The other two components are trying to leverage the power of the UnSectored community to move from discussion to action. The Actions are the offline, coordinated version of this, and the Campaigns leverage the online platform of UnSectored. By giving people the option to engage in discussion and action, both online and offline, we hope to meet people where they are and get them to engage the best they can.
Nell: How geographic is your movement? Is it growing beyond the D.C. Metro area?
Jeff: It’s centered on DC, but we’ve been talking to people around the country. Because we aren’t funded and rely on volunteer time, it’s hard for us to have events in other places. But, we are looking for creative ways to partner with other organizations around the country. If you have some ideas, let us know!
Nell: Many of your fellow bloggers work for high-profile organizations within the social sector space (Venture Philanthropy Partners, Calvert Foundation, Council on Foundations, etc.). Do you find that your employers buy into the UnSectored idea and if so what are they doing to make it a reality?
Jeff: They definitely do. I think we all get inspiration for UnSectored from our other work. More and more, people at all types of organizations—high profile or not—are beginning to see how working together can produce better outcomes and create more transformative change. Personally, I’ve worked on the Social Innovation Fund initiative from the Obama administration, a great example of “unsectoredness” at work: The federal government partnering with funders and service providers to better leverage resources and encourage innovation. This initiative, which many of your readers are probably familiar with, is a great example of UnSectored’s core principle: That by working together, we can do much more than working alone.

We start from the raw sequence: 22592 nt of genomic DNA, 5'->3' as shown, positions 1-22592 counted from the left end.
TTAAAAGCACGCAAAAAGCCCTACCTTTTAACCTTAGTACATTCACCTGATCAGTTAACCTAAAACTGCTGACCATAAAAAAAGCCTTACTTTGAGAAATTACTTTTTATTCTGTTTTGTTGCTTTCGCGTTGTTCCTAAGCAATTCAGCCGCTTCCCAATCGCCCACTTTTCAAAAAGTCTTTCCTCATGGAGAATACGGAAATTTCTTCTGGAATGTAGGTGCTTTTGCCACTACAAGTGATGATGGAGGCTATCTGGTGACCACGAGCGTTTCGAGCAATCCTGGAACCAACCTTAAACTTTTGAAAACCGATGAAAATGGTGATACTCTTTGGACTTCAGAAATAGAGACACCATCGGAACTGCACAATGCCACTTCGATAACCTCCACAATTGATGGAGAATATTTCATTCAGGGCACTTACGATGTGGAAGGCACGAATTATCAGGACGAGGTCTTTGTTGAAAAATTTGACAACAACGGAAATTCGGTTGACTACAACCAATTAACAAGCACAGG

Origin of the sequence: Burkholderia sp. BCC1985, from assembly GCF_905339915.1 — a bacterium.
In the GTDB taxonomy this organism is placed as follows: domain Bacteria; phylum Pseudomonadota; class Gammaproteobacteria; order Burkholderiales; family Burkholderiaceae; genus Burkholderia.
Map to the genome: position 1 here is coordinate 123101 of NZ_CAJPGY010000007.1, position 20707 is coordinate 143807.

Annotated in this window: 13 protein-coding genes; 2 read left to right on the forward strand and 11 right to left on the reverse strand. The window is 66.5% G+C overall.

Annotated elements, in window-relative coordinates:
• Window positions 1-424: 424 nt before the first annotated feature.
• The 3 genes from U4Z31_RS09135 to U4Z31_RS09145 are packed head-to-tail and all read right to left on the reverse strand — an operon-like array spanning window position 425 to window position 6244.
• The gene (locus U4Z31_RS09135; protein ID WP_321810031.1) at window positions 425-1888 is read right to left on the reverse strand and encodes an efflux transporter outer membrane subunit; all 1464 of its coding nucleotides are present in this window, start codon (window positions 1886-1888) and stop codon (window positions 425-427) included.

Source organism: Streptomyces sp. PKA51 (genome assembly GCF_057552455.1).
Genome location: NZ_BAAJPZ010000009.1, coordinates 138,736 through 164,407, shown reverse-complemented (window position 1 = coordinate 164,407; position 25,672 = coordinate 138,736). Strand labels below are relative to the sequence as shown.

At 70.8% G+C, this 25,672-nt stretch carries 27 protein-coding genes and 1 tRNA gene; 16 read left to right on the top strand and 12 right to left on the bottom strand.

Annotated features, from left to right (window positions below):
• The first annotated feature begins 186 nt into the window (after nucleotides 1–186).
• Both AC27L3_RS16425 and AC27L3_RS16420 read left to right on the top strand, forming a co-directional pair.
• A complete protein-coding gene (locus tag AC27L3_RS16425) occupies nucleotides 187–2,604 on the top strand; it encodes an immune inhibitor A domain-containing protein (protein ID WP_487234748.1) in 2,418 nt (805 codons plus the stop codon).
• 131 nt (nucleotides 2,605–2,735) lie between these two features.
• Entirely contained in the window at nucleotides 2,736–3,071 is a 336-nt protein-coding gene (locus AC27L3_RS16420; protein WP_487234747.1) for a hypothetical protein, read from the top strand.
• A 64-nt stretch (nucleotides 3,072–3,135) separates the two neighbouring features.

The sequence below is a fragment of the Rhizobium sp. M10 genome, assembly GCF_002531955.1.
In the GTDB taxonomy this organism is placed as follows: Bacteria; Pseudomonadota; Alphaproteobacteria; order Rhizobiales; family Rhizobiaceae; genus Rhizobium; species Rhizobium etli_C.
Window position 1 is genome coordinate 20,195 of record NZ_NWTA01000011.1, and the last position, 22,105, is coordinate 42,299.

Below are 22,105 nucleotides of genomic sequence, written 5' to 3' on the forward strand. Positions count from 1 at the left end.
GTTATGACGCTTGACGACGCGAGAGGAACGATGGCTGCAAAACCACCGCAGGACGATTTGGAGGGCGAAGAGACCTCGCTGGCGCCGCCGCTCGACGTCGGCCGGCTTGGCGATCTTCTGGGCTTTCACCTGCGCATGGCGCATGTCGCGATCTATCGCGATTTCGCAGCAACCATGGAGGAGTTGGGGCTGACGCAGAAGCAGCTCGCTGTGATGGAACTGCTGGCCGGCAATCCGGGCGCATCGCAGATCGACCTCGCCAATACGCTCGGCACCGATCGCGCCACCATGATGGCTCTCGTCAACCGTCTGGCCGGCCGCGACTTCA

In the world of social innovation, May was most definitely about innovations in philanthropy and funding of social change. From social impact bond experiments, to hybrid foundations, to impact investing, to the Giving Pledge 2.0, there was much discussion and debate about how funders of social change should and are innovating. And that is very exciting because it is not enough for social entrepreneurs to push things forward, we desperately need new financial vehicles to fund those social change efforts.
Below are my ten picks of the best reads in social innovation in May, but as always, please add what I missed in the comments. If you want to see other things that caught my eye, follow me on Twitter, Facebook, LinkedIn or Pinterest. And if you want to read 10 Great Reads lists from past months, go here.
- First up is social impact bonds (or pay for success bonds), a very exciting, new way to fund nonprofits that achieve improved social outcomes that result in public sector savings. McKinsey released a new report on the potential for social impact bonds in the US. And Minnesota is one of the first states to experiment with these bonds with a $10 million pilot. Twin Cities Business magazine explores the idea and Kate Barr of Minnesota’s Nonprofit Assistance Fund gives an overview of the idea, resources and further conversation.